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Protecting Your Cyber Identity

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Recently we’ve all seen familiar companies and websites fall victim to various cyber attacks which compromise the security of personal consumer data. Some attacks are pranks which do little to no serious damage; but some actually cause frustrating disruptions in service or pose a serious threat to consumer privacy.  

Earlier this year, Walgreens notified customers that a list of customers' e-mail addresses had been breached and spam may have been sent out directing customers to enter personal data into outside Web sites. The company said no other personal information was at risk. 

In the past few weeks, the U.S. Senate, the International Monetary Fund, defense contractor Lockheed Martin Corp., banking concern Citigroup Inc., technology giant Google Inc. and consumer electronics group Sony Corp. are among those who have disclosed hacker attacks of various kinds.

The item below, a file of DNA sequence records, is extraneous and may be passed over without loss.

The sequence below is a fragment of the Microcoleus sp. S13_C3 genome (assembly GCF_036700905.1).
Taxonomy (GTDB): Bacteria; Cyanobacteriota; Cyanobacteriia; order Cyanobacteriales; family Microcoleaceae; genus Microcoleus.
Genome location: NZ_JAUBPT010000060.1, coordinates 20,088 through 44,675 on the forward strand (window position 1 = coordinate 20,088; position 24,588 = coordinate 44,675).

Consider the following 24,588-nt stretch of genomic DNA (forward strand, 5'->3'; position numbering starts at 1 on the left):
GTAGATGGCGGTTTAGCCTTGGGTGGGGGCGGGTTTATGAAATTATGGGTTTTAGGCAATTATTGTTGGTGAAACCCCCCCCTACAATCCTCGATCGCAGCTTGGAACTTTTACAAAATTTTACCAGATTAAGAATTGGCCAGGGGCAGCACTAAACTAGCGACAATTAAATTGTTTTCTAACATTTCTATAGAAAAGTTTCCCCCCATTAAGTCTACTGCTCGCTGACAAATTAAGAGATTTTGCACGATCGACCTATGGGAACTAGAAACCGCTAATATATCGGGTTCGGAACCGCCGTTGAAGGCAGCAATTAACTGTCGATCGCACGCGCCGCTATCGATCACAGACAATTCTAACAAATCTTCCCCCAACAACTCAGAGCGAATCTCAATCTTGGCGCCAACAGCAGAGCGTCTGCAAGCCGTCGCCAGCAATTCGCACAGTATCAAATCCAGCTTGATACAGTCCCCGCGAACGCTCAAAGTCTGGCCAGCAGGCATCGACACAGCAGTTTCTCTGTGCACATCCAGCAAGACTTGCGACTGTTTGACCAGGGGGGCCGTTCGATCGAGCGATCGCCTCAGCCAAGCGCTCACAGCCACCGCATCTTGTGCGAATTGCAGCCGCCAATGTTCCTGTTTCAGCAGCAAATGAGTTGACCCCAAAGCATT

Attacks via networking sites like Twitter and Facebook are popular because they can make spam look as though it was sent by friends, but the effect is similar when spam or data-seeking e-mail seems to come from a trusted merchant. 

These attacks serve as a continual reminder that we as individuals must be vigilant in guarding our own cyber identity. As a reminder, here are a few tips to keep in mind:   

  • A reputable company or website will NEVER ask you for your password or other personal information in an email. If YOU did not initiate the contact, NEVER, EVER give or enter any of your personal information. 
  •  If it sounds too good to be true, it most likely is. $1,000 shopping cards, 5 day, 4 night vacation getaways, and Government refunds DO NOT magically appear in your email. So don’t respond. 
  • Change your password often; don’t use the same password for all the sites you visit. 
  • Be leery of clicking on strange looking links to videos, e-cards, etc, even if they appear to come from someone you know. Many of these are laced with viruses. 
  • Make a habit of deleting your browser history, especially after viewing or entering sensitive financial data. 

While there’s no way to stop unscrupulous people from trying to steal personal information, arming yourself with knowledge is the best weapon in the fight against cyber identity theft. For more information on ways to protect your online identity, visit the CITS website.